Dr. Chia-Chun Liu (Figure 1; Department of Thoracic Oncology, Koo Foundation Sun Yat-Sen Cancer Center, Taiwan) graduated from China Medical University, Taiwan in 1992. He has been to Duke University Hospital as an observer in 2007. Now he is an attending physician at Koo Foundation Sun Yat-Sen Cancer Center, Taiwan, as an attending physician. He focuses on minimally invasive thoracic surgery for lung and esophageal cancer, hoping to reduce the suffer of patients.
Dr. Chia-Chun Liu is a surgeon, focusing on minimally invasive surgery. When he was a young surgeon, he saw many patients suffer because of the open-chest surgery. And this is why he wanted to dedicate himself in minimally invasive surgery to reduce the pain from the patients. The five interview questions help readers have a chance to see Dr. Liu in a different way and understand more about minimally invasive surgery.
JTD: Could you please briefly introduce yourself to our readers?
Dr. Liu: My name is Chia-Chun Liu, and I am a thoracic surgeon. When I was a child, my father hoped I could become a doctor. I was a naughty boy, who liked to make his own toys with hands. And one of the reasons I chose to be a surgeon was that I believed in my hands. At the beginning, I didn’t know why my father wanted me to be a doctor; later on, I found that doctors not only have the privilege to help the patients, but also can do something innovative, and even reduce sufferings. We all know surgery has advanced from open, big wound to minimally invasive surgery. I am very fortune to be born in this era when lots of instruments, techniques and needs for cancer surgery are all mature. Thus, I become more and more interested in this career.
JTD: When did you really want to become a doctor?
Dr. Liu: When I was a boy, I found that I was interested in tiny little things, such as catching fish and observing shrimps in a small river. What is more, I had great interest in biology when studying in senior high school. Actually I didn’t have an ambition on any particular jobs, so being a doctor is like a natural thing to me since my father hoped me to be one. I was also interested in art; however, the economic condition of my family didn’t allowed me to go overseas and study. But I am actually quite happy with what I have now!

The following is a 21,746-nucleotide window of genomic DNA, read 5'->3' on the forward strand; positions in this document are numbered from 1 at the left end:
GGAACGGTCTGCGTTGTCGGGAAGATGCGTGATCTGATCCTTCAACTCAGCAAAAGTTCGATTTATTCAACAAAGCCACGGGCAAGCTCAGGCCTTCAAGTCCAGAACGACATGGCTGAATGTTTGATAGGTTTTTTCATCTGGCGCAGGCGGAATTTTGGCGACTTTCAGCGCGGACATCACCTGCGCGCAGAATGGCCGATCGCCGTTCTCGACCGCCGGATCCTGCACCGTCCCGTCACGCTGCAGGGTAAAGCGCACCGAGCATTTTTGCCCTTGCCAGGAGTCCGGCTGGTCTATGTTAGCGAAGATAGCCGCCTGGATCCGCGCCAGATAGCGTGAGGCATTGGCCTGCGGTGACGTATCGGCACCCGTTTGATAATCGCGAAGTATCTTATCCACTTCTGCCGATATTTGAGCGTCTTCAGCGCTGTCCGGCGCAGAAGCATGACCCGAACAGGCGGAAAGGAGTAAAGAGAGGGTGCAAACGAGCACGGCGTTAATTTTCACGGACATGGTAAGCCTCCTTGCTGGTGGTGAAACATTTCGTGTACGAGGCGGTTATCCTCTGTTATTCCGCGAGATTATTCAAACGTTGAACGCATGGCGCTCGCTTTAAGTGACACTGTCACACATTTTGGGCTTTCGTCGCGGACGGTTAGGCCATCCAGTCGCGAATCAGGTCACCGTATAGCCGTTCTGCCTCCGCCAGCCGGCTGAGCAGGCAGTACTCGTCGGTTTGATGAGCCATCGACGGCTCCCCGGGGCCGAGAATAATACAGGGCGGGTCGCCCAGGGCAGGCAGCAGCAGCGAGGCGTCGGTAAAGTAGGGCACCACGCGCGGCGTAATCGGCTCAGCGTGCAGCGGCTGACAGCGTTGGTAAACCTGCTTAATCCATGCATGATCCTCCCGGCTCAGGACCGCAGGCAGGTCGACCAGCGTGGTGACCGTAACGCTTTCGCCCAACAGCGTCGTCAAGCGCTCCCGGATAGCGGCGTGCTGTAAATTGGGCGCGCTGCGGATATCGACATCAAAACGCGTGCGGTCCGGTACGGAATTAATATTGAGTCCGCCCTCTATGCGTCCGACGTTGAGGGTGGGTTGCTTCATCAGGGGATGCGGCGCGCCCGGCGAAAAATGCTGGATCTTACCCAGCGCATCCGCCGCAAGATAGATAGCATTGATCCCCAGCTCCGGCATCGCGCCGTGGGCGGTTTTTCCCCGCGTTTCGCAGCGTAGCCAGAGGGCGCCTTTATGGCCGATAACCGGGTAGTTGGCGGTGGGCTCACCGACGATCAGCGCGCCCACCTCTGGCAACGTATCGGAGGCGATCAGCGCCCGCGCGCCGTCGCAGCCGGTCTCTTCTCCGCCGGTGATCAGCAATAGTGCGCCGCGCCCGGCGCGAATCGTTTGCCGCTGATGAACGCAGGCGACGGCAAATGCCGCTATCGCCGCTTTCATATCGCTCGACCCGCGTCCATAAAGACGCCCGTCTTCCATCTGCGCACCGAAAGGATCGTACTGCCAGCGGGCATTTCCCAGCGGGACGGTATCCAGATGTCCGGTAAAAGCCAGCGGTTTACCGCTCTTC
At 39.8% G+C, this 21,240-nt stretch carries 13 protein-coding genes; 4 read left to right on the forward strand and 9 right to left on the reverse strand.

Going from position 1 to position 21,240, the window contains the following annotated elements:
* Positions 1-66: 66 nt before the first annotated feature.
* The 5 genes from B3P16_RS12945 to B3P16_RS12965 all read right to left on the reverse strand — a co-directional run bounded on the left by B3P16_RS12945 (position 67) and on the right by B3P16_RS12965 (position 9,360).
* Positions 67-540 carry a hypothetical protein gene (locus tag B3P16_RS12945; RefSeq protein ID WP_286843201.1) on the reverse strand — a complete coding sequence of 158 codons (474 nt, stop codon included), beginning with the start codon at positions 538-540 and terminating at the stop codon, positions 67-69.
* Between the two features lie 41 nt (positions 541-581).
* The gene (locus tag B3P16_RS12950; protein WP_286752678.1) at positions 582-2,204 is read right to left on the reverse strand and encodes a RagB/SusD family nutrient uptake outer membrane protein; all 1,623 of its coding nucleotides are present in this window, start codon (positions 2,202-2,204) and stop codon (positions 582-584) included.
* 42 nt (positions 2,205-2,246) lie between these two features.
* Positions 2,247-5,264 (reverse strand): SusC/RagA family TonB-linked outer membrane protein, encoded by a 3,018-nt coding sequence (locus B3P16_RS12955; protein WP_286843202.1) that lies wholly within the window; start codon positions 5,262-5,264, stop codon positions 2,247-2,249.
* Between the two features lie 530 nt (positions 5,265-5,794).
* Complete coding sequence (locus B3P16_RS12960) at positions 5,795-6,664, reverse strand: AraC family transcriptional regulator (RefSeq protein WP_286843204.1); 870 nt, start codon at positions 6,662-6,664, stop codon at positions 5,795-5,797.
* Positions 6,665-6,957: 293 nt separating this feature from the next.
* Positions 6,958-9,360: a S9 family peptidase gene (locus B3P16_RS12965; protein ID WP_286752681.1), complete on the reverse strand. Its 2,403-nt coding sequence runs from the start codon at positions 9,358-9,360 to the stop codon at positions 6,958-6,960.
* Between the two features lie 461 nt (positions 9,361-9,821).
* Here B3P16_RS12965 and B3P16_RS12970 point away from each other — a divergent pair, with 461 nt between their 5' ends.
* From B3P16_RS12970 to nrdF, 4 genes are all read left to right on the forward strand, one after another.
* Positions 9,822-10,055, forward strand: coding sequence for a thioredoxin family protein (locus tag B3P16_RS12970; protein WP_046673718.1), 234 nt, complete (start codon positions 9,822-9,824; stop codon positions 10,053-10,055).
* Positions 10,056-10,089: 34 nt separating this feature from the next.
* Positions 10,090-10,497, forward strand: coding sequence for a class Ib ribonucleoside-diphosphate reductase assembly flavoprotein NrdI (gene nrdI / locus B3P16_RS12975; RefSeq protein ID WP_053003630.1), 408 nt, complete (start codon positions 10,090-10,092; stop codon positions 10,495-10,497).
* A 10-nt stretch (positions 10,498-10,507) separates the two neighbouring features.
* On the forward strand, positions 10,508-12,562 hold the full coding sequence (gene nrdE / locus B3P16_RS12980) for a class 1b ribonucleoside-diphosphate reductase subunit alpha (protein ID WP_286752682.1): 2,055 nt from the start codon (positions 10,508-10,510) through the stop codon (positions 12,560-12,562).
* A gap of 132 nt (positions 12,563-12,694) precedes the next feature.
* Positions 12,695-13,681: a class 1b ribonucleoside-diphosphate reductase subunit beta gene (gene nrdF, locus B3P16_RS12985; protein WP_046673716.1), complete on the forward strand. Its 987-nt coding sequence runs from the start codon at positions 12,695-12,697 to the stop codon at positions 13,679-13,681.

JTD: We have read some of your news, and you once said that you left your personal phone number to your patients. We would like to know if any of the patients have contacted you?
Dr. Liu: I don’t leave my personal phone number to every patient, but to some patients who are older and might have risks after intensive surgery. The reason why I leave my phone number to them is that I would like to comfort the patients’ family, hoping them not to worry too much. Some doctors worry that patients might bother them too much, and to avoid this situation. I usually communicate with my patients first and ask them to contact me only when they really need help. Another important reason is that when patients have problems in the hospital, it is better to call me rather than ER because emergency doctors don’t know much about patients’ conditions and might make the wrong decisions. Thus, if they can call me when they are in need, I can help them at the right time to keep them safe.
JTD: There are many advantages of minimally invasive surgery, but some people think there are still some disadvantages. For example, to make the surgical wound as small as possible, it can cause a bigger invasion inside the wound. What do you think about this saying?
Dr. Liu: Patients come to us because they want to survive, not because they want to be more beautiful, and the goal of minimally invasive surgery is to cure as many patients as possible. In the time of open-chest surgery, patients suffered a lot because of big wounds. What’s worse, big wounds can easily induce the complications like infection and bleeding. The advantage of minimally invasive surgery is not just the smaller size of wound, but a clear view provided by the video monitor during surgery. And surgeons need to know that people won’t believe how good the surgery is if we only talk about the benefits. We also have to share the experience with more people through some academic platform, such as JTD. Through sharing the surgical videos, more people will know how minimally invasive surgery process is performed. Moreover, the teamwork during the surgery is also important; for example, if scrubbing nurse pays attention to the monitor, she or he will definitely know what the next step is and prepare things the surgeon needs.
JTD: Do you have any advice for young surgeons to improve their surgical skills?
Dr. Liu: The most important thing for young surgeons is to do the right things and do not easily compromise patients’ safety because of your own reasons. Discipline is also important. It means that you have to determine if the patient is suitable for minimally invasive surgery, and if you meet the surgical standards during the surgery. The last suggestion for young surgeons is that being a good doctor is not just about the skills, but the attitude, that is––Take good care of every patient even if they need you at midnight (Figure 2)!
Let’s enjoy the video (Figure 3)!
On behalf of the editorial office of Journal of Thoracic Disease (JTD), I would like to extend my gratitude to Dr. Chia-Chun Liu for the interview.
Conflicts of Interest: The author has no conflicts of interest to declare.
- Bai JY. Interview with Dr. Chia-Chun Liu. Asvide 2017. Asvide 2017;4:584. Available online: http://www.asvide.com/articles/1909
(Science Editor: Jia-Ying Bai, JTD, firstname.lastname@example.org)